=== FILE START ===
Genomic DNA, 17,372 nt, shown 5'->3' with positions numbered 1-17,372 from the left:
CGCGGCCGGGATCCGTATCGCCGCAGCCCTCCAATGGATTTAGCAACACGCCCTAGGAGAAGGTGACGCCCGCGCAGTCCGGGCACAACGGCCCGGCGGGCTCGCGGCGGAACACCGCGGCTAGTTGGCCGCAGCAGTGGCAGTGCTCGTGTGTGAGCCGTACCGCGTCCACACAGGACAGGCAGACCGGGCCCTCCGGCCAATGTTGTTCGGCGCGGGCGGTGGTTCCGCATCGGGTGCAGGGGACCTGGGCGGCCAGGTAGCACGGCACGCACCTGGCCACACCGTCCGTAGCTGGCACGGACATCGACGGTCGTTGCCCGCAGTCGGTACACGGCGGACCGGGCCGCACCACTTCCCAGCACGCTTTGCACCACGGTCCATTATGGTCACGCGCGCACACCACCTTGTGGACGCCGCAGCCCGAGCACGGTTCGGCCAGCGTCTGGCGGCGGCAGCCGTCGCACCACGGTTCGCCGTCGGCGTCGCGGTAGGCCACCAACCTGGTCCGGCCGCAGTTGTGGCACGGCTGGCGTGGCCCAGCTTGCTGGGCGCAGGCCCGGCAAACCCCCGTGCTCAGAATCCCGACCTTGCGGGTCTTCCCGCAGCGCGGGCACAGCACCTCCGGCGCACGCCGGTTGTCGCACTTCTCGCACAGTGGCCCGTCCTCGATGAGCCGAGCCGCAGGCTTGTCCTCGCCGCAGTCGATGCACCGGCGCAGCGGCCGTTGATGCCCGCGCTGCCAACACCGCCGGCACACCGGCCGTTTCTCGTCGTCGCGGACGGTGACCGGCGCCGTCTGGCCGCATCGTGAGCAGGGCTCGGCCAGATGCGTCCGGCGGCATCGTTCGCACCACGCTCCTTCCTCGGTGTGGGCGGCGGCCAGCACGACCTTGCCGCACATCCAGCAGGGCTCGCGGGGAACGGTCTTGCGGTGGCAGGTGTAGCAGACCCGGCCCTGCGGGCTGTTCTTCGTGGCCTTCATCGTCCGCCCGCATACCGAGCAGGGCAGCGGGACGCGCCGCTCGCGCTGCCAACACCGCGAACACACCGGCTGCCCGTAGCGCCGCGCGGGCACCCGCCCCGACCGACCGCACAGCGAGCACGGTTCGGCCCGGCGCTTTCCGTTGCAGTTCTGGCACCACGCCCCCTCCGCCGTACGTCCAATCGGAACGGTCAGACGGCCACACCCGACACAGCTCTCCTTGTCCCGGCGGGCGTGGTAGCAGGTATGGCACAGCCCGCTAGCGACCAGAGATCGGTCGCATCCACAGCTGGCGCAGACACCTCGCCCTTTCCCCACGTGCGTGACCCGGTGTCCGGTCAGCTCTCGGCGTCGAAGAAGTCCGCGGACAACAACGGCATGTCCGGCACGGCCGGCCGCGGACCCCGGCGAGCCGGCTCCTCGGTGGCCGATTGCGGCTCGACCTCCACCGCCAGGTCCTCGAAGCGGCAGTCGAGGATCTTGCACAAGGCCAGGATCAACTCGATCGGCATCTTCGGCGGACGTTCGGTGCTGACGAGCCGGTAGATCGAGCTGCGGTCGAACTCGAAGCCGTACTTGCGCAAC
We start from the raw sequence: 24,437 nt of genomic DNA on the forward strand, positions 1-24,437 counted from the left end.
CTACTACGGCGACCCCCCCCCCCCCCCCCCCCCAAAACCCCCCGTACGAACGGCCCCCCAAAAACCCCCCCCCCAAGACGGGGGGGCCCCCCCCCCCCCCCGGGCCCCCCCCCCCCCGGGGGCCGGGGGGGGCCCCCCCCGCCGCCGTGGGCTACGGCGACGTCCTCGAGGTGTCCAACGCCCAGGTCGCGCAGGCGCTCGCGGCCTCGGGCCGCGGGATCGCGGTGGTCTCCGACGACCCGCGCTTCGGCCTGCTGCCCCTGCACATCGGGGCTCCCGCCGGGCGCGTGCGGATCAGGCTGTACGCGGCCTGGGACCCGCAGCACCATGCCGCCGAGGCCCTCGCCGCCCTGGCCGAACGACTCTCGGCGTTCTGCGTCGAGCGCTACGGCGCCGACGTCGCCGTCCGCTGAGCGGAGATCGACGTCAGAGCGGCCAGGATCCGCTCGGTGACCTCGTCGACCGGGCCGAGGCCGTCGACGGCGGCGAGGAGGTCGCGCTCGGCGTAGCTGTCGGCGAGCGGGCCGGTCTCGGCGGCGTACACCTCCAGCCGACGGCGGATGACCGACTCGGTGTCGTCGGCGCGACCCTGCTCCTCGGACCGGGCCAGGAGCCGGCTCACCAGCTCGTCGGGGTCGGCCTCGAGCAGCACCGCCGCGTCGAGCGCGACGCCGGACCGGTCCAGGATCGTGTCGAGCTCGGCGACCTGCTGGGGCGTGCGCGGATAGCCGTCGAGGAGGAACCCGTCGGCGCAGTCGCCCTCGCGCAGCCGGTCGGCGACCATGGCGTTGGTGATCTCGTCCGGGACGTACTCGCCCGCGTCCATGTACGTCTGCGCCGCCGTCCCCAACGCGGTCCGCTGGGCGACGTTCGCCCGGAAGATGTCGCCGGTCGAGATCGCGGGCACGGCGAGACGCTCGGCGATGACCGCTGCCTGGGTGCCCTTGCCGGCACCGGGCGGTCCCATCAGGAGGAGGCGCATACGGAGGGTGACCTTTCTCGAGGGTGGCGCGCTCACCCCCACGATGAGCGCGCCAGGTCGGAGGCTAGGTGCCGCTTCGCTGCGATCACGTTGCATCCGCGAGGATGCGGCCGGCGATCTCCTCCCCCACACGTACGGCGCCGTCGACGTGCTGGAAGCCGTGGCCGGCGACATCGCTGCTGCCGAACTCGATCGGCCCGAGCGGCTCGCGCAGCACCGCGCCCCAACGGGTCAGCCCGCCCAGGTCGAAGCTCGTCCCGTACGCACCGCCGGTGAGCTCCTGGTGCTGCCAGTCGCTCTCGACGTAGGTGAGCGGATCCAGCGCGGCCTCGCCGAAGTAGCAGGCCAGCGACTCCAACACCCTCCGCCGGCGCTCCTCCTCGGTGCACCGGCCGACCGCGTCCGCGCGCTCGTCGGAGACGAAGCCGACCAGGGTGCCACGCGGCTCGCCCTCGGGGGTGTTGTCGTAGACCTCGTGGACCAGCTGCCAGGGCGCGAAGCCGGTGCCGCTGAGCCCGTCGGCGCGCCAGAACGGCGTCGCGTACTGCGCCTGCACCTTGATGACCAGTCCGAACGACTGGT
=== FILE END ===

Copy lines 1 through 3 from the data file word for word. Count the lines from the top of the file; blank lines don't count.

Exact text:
Genomic DNA, 17,372 nt, shown 5'->3' with positions numbered 1-17,372 from the left:
CGCGGCCGGGATCCGTATCGCCGCAGCCCTCCAATGGATTTAGCAACACGCCCTAGGAGAAGGTGACGCCCGCGCAGTCCGGGCACAACGGCCCGGCGGGCTCGCGGCGGAACACCGCGGCTAGTTGGCCGCAGCAGTGGCAGTGCTCGTGTGTGAGCCGTACCGCGTCCACACAGGACAGGCAGACCGGGCCCTCCGGCCAATGTTGTTCGGCGCGGGCGGTGGTTCCGCATCGGGTGCAGGGGACCTGGGCGGCCAGGTAGCACGGCACGCACCTGGCCACACCGTCCGTAGCTGGCACGGACATCGACGGTCGTTGCCCGCAGTCGGTACACGGCGGACCGGGCCGCACCACTTCCCAGCACGCTTTGCACCACGGTCCATTATGGTCACGCGCGCACACCACCTTGTGGACGCCGCAGCCCGAGCACGGTTCGGCCAGCGTCTGGCGGCGGCAGCCGTCGCACCACGGTTCGCCGTCGGCGTCGCGGTAGGCCACCAACCTGGTCCGGCCGCAGTTGTGGCACGGCTGGCGTGGCCCAGCTTGCTGGGCGCAGGCCCGGCAAACCCCCGTGCTCAGAATCCCGACCTTGCGGGTCTTCCCGCAGCGCGGGCACAGCACCTCCGGCGCACGCCGGTTGTCGCACTTCTCGCACAGTGGCCCGTCCTCGATGAGCCGAGCCGCAGGCTTGTCCTCGCCGCAGTCGATGCACCGGCGCAGCGGCCGTTGATGCCCGCGCTGCCAACACCGCCGGCACACCGGCCGTTTCTCGTCGTCGCGGACGGTGACCGGCGCCGTCTGGCCGCATCGTGAGCAGGGCTCGGCCAGATGCGTCCGGCGGCATCGTTCGCACCACGCTCCTTCCTCGGTGTGGGCGGCGGCCAGCACGACCTTGCCGCACATCCAGCAGGGCTCGCGGGGAACGGTCTTGCGGTGGCAGGTGTAGCAGACCCGGCCCTGCGGGCTGTTCTTCGTGGCCTTCATCGTCCGCCCGCATACCGAGCAGGGCAGCGGGACGCGCCGCTCGCGCTGCCAACACCGCGAACACACCGGCTGCCCGTAGCGCCGCGCGGGCACCCGCCCCGACCGACCGCACAGCGAGCACGGTTCGGCCCGGCGCTTTCCGTTGCAGTTCTGGCACCACGCCCCCTCCGCCGTACGTCCAATCGGAACGGTCAGACGGCCACACCCGACACAGCTCTCCTTGTCCCGGCGGGCGTGGTAGCAGGTATGGCACAGCCCGCTAGCGACCAGAGATCGGTCGCATCCACAGCTGGCGCAGACACCTCGCCCTTTCCCCACGTGCGTGACCCGGTGTCCGGTCAGCTCTCGGCGTCGAAGAAGTCCGCGGACAACAACGGCATGTCCGGCACGGCCGGCCGCGGACCCCGGCGAGCCGGCTCCTCGGTGGCCGATTGCGGCTCGACCTCCACCGCCAGGTCCTCGAAGCGGCAGTCGAGGATCTTGCACAAGGCCAGGATCAACTCGATCGGCATCTTCGGCGGACGTTCGGTGCTGACGAGCCGGTAGATCGAGCTGCGGTCGAACTCGAAGCCGTACTTGCGCAAC
We start from the raw sequence: 24,437 nt of genomic DNA on the forward strand, positions 1-24,437 counted from the left end.